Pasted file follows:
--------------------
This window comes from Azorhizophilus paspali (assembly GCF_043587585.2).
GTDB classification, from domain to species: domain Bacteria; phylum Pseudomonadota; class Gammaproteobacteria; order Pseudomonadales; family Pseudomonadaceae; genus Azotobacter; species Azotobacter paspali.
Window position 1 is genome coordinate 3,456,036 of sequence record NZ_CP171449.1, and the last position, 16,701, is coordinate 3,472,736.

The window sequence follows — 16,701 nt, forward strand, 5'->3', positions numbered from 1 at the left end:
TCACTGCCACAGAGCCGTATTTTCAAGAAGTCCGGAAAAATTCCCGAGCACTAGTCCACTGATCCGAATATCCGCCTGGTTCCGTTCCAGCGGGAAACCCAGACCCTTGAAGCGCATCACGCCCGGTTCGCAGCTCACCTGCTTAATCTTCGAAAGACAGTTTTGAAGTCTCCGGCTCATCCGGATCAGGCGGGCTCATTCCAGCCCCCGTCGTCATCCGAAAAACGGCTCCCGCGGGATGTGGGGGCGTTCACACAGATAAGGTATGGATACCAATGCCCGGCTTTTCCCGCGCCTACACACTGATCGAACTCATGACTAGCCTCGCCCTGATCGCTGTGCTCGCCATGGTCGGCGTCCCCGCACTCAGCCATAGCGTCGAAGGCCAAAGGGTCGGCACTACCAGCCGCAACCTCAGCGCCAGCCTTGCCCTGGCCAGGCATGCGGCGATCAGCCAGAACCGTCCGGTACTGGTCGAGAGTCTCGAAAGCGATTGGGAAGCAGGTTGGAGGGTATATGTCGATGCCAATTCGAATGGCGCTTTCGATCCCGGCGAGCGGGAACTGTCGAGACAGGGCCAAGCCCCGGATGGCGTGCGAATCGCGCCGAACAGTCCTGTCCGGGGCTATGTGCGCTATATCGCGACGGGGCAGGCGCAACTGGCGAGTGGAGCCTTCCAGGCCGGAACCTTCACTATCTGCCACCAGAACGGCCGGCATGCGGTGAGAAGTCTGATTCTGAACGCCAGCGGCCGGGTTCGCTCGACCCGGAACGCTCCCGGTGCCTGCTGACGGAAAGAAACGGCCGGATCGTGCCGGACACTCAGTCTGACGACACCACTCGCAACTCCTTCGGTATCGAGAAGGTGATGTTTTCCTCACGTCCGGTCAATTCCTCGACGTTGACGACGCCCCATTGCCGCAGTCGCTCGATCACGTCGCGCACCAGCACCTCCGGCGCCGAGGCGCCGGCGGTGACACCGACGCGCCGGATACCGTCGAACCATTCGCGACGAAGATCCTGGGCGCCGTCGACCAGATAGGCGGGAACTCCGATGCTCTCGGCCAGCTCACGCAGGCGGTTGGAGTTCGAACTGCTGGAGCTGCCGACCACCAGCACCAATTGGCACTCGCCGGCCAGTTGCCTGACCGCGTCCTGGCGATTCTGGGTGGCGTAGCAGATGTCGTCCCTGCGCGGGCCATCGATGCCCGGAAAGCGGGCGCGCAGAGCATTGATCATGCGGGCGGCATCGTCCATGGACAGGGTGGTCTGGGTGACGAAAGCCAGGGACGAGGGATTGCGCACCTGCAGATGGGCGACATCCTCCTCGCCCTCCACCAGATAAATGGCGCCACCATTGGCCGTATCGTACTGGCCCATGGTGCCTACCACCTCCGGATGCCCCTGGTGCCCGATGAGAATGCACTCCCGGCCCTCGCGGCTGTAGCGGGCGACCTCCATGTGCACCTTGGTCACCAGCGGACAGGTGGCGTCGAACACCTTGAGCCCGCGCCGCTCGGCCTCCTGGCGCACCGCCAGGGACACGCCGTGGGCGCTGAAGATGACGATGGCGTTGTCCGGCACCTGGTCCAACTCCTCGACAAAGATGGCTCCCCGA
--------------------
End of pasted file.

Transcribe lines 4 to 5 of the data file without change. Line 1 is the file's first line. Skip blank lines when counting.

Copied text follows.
The window sequence follows — 16,701 nt, forward strand, 5'->3', positions numbered from 1 at the left end:
TCACTGCCACAGAGCCGTATTTTCAAGAAGTCCGGAAAAATTCCCGAGCACTAGTCCACTGATCCGAATATCCGCCTGGTTCCGTTCCAGCGGGAAACCCAGACCCTTGAAGCGCATCACGCCCGGTTCGCAGCTCACCTGCTTAATCTTCGAAAGACAGTTTTGAAGTCTCCGGCTCATCCGGATCAGGCGGGCTCATTCCAGCCCCCGTCGTCATCCGAAAAACGGCTCCCGCGGGATGTGGGGGCGTTCACACAGATAAGGTATGGATACCAATGCCCGGCTTTTCCCGCGCCTACACACTGATCGAACTCATGACTAGCCTCGCCCTGATCGCTGTGCTCGCCATGGTCGGCGTCCCCGCACTCAGCCATAGCGTCGAAGGCCAAAGGGTCGGCACTACCAGCCGCAACCTCAGCGCCAGCCTTGCCCTGGCCAGGCATGCGGCGATCAGCCAGAACCGTCCGGTACTGGTCGAGAGTCTCGAAAGCGATTGGGAAGCAGGTTGGAGGGTATATGTCGATGCCAATTCGAATGGCGCTTTCGATCCCGGCGAGCGGGAACTGTCGAGACAGGGCCAAGCCCCGGATGGCGTGCGAATCGCGCCGAACAGTCCTGTCCGGGGCTATGTGCGCTATATCGCGACGGGGCAGGCGCAACTGGCGAGTGGAGCCTTCCAGGCCGGAACCTTCACTATCTGCCACCAGAACGGCCGGCATGCGGTGAGAAGTCTGATTCTGAACGCCAGCGGCCGGGTTCGCTCGACCCGGAACGCTCCCGGTGCCTGCTGACGGAAAGAAACGGCCGGATCGTGCCGGACACTCAGTCTGACGACACCACTCGCAACTCCTTCGGTATCGAGAAGGTGATGTTTTCCTCACGTCCGGTCAATTCCTCGACGTTGACGACGCCCCATTGCCGCAGTCGCTCGATCACGTCGCGCACCAGCACCTCCGGCGCCGAGGCGCCGGCGGTGACACCGACGCGCCGGATACCGTCGAACCATTCGCGACGAAGATCCTGGGCGCCGTCGACCAGATAGGCGGGAACTCCGATGCTCTCGGCCAGCTCACGCAGGCGGTTGGAGTTCGAACTGCTGGAGCTGCCGACCACCAGCACCAATTGGCACTCGCCGGCCAGTTGCCTGACCGCGTCCTGGCGATTCTGGGTGGCGTAGCAGATGTCGTCCCTGCGCGGGCCATCGATGCCCGGAAAGCGGGCGCGCAGAGCATTGATCATGCGGGCGGCATCGTCCATGGACAGGGTGGTCTGGGTGACGAAAGCCAGGGACGAGGGATTGCGCACCTGCAGATGGGCGACATCCTCCTCGCCCTCCACCAGATAAATGGCGCCACCATTGGCCGTATCGTACTGGCCCATGGTGCCTACCACCTCCGGATGCCCCTGGTGCCCGATGAGAATGCACTCCCGGCCCTCGCGGCTGTAGCGGGCGACCTCCATGTGCACCTTGGTCACCAGCGGACAGGTGGCGTCGAACACCTTGAGCCCGCGCCGCTCGGCCTCCTGGCGCACCGCCAGGGACACGCCGTGGGCGCTGAAGATGACGATGGCGTTGTCCGGCACCTGGTCCAACTCCTCGACAAAGATGGCTCCCCGA